Different Takes: Time To Get Back To Fixing Another Pandemic; This Bill Isn’t About Relief
Editorial pages focus on the public health dangers of gun violence and more.
The New York Times:
Ready To Nag About Gun Control?
You may be wondering how we’re doing on gun control. Joe Biden promised to tackle it on “my first day in office,” which he didn’t. Give the man a break — he’s got to get his Covid relief bill through Congress, and you can appreciate that he’s rather distracted. But absolutely no reason we shouldn’t start to nag. (Gail Collins, 2/24)
The Wall Street Journal:
Supersizing ObamaCare Subsidies
We’ve been telling readers about the progressive policy priorities hitching a ride on Congress’s “Covid relief” bill. That includes shoveling billions into the Affordable Care Act, with the goal of making government insurance a middle-class entitlement on the way to Medicare for All. (2/24)
CDC Estimated A One-Year Decline In Life Expectancy. Try Five Days
The Centers for Disease Control and Prevention made headlines last week when it announced that Covid-19 had reduced the average life expectancy of Americans in 2020 by a full year. The news seemed to starkly illustrate the devastation wrought by our nation’s worst public health crisis in 100 years. But there was a problem. (Peter B. Bach, 2/25)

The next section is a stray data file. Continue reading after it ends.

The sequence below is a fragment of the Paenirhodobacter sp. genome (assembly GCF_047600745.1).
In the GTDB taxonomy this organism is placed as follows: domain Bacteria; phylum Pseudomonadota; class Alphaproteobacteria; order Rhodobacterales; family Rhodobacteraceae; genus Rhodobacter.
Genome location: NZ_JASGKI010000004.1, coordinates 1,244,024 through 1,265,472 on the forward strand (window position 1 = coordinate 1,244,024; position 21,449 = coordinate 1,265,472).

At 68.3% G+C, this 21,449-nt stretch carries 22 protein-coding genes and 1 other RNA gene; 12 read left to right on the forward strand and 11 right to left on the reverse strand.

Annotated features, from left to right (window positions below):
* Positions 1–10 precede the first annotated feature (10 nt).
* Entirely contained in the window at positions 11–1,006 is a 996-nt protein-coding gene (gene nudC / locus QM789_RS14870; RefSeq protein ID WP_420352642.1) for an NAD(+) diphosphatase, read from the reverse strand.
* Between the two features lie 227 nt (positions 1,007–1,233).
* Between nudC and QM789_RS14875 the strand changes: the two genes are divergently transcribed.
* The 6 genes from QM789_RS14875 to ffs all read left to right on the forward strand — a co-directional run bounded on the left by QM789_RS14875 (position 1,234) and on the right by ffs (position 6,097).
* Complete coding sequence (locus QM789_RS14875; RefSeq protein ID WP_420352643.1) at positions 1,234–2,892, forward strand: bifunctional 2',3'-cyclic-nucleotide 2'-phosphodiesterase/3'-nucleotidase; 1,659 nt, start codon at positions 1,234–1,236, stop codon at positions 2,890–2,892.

Los Angeles Times:
A Historic Bill For LGBTQ Rights, But Will The Pendulum Swing Again?
The year is 2021. Watches record our steps, cars park themselves, helicopters fly on Mars. Yet, despite all of these advancements, when it comes to human decency, the nation still reeks of the Dark Ages. This week the House is expected to vote on the Equality Act, a bill that would make it illegal to discriminate based on someone’s sexual orientation and/or gender identity. Believe it or not, it is still legal to fire or refuse housing to someone simply for being LGBTQ in 27 states. The bill was also introduced in the Senate this week and if passed, President Biden is expected to sign it into law. (Lz Granderson, 2/25) N
Three Steps Can Help Companies Speed FDA Drug Approval
Drug developers see Food and Drug Administration approval as a difficult uphill climb, requiring large investments of resources and time. But when it comes to new drug applications and biologics license applications, it’s usually not the FDA that slows down the process. The main reason for delays and extensions is that sponsors submit their applications too soon. (William Feehery and Julie Bullock, 2/24)